Made of Air
Coupling decarbonization with urban development
Made of Air combines long-term experience from the building industry with an ambition to turn one of our greatest challenges today, producing materials in the context of global warming, into their biggest resource. Their carbon-negative material is made from wood waste and a bioplastic and can be used in everything from consumer goods and furniture to building facades.
- SectorCarbon-negative materials
- CEO & Co-founder
- EQT Deal Partner
- EQT Deal Expert
- EQT Deal Associate
Made of Air
About the solution
From the air to trees
Trees are the original carbon capture technology. They convert atmospheric CO2 into carbon stored in their trunks.
To wood waste
At the end of a tree’s life, the stored CO2 gets re-released into the atmosphere through decomposition or burning. This pile of wood waste will release CO2 without intervention.
To Biochar that permanently locks in carbon
Made of Air steps in to ensure that the CO2 stored by trees is permanently locked in by creating Biochar from wood waste. Biochar is a negative emissions technology that locks carbon in a stable form permanently.
To Made of Air that replaces fossil plastic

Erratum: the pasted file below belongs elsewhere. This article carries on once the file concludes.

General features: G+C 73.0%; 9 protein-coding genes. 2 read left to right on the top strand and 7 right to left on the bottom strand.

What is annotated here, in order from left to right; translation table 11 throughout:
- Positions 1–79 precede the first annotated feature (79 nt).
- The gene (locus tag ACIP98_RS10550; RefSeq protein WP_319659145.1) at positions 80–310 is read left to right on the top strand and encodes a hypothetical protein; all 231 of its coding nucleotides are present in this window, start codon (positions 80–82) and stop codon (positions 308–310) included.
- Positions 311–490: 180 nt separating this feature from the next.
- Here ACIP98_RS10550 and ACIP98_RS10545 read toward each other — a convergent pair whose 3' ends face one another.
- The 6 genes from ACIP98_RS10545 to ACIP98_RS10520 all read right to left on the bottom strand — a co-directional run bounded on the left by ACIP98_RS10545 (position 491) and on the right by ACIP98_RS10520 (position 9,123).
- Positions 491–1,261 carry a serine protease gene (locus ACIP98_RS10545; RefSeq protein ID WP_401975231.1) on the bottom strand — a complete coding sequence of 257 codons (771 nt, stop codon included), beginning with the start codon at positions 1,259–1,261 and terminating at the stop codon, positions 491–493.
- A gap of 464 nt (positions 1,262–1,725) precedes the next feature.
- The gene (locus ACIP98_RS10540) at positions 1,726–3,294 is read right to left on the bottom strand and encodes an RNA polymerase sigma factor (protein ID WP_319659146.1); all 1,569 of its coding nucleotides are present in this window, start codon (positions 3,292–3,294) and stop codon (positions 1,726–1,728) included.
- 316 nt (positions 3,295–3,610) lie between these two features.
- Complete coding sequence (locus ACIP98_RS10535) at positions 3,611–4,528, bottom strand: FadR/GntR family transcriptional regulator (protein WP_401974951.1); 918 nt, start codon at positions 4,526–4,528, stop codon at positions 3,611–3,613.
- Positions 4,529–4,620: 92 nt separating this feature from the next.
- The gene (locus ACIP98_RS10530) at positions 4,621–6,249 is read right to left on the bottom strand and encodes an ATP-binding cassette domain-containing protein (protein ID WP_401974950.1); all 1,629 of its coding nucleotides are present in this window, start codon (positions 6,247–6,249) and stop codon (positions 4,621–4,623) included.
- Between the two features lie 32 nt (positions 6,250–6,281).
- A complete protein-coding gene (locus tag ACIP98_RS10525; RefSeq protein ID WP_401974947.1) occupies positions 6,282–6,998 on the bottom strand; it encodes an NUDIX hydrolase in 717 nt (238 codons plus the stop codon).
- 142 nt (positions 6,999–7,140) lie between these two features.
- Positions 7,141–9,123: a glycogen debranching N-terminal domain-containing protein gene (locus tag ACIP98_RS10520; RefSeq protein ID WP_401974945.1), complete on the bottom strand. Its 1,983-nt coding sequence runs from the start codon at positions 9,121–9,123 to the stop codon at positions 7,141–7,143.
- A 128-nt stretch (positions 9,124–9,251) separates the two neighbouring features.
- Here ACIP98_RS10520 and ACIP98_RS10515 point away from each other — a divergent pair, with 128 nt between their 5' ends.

Using Biochar, Made of Air go one step further to create materials that replace polluting materials like fossil plastic and aluminium.
To the ground
Material use needs to be intentional, therefore Made of Air focus on durable and recoverable applications that have long usage cycles. After decades of use, our materials can be returned to the earth safely, either directly or as Biochar.
EQT Foundation' investment
EQT Foundation invested in Made of Air's seed round and crowded in additional investment capital from partners in EQT. The team at EQT Foundation was impressed by the team and their genius business model innovation of adding a step in the biochar value chain, providing businesses with a decarbonization avenue prior to locking the carbon permanently in the ground. Textbook example on how to monetize impact; asking oneself "who owns the problem? and who can be part of paying for solving it?"